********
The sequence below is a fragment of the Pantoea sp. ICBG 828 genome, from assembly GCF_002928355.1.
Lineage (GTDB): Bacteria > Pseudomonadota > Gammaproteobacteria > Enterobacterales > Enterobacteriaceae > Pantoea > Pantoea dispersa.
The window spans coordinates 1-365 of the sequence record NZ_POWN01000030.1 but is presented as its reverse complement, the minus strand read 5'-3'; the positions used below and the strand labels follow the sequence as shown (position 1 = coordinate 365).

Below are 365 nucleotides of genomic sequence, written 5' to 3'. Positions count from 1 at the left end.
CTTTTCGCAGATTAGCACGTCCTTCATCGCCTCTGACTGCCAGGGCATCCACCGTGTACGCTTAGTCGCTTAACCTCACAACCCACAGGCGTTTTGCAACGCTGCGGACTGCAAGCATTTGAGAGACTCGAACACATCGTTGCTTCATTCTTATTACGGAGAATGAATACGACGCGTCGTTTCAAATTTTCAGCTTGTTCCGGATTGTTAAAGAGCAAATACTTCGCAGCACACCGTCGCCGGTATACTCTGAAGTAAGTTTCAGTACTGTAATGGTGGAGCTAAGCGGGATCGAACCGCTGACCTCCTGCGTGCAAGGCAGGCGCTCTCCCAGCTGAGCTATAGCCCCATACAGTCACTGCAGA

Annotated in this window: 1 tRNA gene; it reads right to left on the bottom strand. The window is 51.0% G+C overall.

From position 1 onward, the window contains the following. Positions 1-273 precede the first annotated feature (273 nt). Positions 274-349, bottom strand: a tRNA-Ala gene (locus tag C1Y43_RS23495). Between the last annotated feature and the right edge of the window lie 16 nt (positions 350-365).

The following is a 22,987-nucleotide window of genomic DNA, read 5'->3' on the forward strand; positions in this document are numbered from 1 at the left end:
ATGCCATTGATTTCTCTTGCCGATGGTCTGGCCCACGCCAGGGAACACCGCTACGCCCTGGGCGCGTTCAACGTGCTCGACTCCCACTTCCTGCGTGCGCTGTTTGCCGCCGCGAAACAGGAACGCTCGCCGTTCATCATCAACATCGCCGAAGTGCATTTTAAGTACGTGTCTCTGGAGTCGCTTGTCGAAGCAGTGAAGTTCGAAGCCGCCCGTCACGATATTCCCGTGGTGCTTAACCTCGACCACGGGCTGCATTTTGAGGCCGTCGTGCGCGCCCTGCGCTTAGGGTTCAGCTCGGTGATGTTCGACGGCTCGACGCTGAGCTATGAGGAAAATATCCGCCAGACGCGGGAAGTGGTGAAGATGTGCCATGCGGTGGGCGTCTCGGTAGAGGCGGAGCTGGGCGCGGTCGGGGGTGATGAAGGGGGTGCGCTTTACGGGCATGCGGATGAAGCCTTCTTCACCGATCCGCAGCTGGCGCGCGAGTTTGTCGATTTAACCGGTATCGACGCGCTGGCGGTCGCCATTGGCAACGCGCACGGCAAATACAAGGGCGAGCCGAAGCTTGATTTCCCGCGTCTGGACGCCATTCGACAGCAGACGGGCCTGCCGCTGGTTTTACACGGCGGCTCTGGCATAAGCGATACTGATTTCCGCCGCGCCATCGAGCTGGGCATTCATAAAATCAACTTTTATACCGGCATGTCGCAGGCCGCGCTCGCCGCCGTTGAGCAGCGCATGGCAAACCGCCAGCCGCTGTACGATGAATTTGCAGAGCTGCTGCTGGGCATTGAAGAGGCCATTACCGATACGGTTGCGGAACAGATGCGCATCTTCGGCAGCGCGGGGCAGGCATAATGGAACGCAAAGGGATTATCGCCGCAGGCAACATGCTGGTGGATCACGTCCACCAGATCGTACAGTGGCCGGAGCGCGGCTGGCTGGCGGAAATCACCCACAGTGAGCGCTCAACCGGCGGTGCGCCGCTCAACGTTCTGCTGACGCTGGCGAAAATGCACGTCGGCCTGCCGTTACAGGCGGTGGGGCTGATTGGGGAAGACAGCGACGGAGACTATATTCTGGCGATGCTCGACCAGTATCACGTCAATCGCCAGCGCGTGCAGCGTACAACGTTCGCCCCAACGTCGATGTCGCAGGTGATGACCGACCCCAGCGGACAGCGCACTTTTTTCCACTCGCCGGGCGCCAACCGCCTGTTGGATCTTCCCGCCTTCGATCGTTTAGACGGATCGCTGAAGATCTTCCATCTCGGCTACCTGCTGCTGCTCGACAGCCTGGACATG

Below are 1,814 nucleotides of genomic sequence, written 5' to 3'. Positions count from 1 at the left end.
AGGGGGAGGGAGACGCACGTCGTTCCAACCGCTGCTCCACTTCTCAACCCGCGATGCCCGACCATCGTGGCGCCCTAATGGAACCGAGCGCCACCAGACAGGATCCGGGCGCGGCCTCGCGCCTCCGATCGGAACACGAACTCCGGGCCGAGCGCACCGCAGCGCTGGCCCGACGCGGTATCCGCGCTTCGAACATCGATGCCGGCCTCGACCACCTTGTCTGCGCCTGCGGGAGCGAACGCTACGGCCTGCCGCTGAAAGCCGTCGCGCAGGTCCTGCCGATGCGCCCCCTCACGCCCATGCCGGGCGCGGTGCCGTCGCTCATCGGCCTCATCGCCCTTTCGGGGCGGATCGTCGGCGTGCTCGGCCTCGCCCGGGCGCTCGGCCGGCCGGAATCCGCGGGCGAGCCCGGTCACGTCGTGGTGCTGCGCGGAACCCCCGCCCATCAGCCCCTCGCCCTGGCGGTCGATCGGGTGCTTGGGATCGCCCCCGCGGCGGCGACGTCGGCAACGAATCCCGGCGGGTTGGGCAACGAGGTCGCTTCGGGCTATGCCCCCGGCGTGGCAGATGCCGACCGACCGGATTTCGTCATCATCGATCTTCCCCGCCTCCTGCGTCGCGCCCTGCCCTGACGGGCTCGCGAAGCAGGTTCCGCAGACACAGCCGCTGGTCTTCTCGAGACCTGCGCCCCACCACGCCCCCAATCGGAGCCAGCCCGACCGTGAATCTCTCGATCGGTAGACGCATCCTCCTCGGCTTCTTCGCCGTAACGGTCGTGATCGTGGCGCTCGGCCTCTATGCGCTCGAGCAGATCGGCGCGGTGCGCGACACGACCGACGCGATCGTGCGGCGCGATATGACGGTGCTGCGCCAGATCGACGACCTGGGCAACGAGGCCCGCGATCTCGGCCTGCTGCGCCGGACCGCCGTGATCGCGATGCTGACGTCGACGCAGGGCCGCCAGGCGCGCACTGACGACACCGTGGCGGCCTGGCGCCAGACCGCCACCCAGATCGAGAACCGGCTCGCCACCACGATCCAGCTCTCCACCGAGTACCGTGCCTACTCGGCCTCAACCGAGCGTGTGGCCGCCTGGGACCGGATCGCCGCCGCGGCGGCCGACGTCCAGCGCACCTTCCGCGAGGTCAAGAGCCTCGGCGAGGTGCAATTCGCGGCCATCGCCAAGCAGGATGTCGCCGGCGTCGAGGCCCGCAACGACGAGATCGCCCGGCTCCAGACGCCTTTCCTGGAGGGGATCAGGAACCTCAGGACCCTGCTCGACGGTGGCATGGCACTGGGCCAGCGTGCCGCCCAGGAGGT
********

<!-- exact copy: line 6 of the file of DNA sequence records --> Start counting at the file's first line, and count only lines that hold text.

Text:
Annotated in this window: 1 tRNA gene; it reads right to left on the bottom strand. The window is 51.0% G+C overall.